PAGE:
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Mass Market Paperback Something Wicked This Way Comes Book

ISBN: 0380729407

ISBN13: 9780380729401

Something Wicked This Way Comes

(Book #2 in the Green Town Series)

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Format: Mass Market Paperback

Condition: Very Good

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Book Overview

The carnival rolls in sometime after midnight, ushering in Halloween a week early. The shrill siren song of a calliope beckons to all with a seductive promise of dreams and youth regained. In this season of dying, Cooger & Dark's Pandemonium Shadow Show has come to Green Town, Illinois, to destroy every life touched by its strange and sinister mystery. And two boys will discover the secret of its smoke, mazes, and mirrors; two friends who will soon...

Customer Reviews

7 ratings

Something wicked this way comes

I got the book yesterday, very quick shipping for most books, Have not read yet as I have a couple of books that I am reading..yes I multi task. So I bought to read when I am able to get to it. I have heard that the author Ray Bradbury is a great author so I wanted to experience his story's myself.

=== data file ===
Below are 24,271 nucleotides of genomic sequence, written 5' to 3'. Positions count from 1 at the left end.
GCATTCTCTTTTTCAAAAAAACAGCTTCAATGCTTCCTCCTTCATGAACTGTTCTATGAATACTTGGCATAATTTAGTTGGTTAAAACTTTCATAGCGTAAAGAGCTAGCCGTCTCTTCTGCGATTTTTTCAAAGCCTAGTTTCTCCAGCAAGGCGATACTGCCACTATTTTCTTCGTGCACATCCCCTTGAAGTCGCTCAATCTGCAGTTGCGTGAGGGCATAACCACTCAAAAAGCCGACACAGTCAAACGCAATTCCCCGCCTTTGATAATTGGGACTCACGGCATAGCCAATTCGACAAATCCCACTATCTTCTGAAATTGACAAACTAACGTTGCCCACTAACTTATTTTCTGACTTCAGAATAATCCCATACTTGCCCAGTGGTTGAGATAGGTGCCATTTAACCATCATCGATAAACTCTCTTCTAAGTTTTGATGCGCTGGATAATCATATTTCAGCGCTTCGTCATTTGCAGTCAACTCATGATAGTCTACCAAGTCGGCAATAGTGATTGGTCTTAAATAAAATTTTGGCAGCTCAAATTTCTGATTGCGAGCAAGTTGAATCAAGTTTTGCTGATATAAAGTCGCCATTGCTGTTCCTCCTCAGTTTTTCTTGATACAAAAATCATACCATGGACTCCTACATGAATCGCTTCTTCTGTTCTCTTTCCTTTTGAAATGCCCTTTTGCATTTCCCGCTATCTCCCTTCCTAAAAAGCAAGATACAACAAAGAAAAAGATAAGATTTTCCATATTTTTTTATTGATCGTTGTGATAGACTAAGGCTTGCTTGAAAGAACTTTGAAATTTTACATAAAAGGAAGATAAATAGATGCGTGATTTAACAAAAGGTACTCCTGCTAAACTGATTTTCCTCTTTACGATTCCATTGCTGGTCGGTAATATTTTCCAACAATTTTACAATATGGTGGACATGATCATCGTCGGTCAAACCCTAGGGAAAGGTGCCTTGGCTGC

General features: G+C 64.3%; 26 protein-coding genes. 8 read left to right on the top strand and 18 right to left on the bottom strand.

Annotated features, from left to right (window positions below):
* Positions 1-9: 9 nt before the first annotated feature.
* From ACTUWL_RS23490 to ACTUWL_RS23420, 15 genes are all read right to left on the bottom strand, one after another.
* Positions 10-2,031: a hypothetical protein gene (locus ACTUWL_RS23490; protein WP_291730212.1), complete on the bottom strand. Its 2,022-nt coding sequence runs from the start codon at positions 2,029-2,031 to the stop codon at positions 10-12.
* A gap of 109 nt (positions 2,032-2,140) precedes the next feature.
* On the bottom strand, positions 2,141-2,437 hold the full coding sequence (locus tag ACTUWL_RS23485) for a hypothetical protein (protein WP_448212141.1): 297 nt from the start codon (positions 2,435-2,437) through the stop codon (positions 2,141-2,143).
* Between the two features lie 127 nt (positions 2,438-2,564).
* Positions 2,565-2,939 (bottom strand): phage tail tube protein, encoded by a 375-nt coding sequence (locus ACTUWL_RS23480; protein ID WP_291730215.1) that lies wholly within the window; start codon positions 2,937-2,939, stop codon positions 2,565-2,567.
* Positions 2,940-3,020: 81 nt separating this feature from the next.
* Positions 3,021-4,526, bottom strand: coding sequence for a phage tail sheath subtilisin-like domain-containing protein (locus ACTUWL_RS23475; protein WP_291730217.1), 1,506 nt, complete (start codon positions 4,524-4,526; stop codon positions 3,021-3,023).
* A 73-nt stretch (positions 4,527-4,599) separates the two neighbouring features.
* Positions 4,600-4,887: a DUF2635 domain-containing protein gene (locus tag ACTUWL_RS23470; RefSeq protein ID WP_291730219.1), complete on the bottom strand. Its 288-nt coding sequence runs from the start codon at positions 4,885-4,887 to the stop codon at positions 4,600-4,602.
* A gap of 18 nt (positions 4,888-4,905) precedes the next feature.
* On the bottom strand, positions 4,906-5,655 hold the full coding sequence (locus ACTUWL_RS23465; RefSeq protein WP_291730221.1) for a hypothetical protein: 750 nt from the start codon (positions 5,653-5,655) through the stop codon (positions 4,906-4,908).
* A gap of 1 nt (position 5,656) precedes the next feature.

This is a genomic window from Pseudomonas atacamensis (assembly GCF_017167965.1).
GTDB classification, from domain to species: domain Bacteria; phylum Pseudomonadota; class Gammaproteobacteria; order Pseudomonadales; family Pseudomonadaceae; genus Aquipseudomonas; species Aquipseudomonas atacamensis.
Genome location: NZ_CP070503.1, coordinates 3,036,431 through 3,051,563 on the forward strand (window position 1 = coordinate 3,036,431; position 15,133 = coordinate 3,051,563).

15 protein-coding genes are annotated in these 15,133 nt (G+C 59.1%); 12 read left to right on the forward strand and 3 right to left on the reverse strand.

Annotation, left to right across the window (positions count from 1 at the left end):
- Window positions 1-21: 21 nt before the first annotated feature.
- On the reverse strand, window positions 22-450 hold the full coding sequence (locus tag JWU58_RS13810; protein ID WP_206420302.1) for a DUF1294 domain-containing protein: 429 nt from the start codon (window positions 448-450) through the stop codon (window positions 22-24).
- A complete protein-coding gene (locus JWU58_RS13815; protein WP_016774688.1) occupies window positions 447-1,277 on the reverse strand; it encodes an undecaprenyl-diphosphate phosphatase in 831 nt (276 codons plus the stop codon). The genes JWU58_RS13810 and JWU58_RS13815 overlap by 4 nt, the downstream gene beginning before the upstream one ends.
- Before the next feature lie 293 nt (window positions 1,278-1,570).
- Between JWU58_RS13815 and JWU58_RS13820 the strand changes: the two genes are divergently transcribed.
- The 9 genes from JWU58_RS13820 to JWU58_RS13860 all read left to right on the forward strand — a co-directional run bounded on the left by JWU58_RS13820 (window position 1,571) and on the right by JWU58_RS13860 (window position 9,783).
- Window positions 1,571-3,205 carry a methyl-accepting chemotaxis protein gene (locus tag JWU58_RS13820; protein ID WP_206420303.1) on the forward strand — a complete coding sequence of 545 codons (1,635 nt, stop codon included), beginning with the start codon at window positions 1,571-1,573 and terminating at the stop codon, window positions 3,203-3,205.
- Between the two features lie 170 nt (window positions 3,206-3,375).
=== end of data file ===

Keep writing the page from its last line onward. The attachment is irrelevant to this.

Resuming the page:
A great recommendation!

After a good friend of mine recommended This book I immediately got it! I loved this book so much, will definitely be rereading it a lot! This book was fun, and funky! If you like any of Ray Bradbury's other works you’ll definitely like this one!

ABSOLUTE favorite book!

This has always been my favorite book ever. EVERYONE should read this book. Carousel horses still scare me!

Ray Bradbury

An oldie but a goodie!

No one writes like Bradbury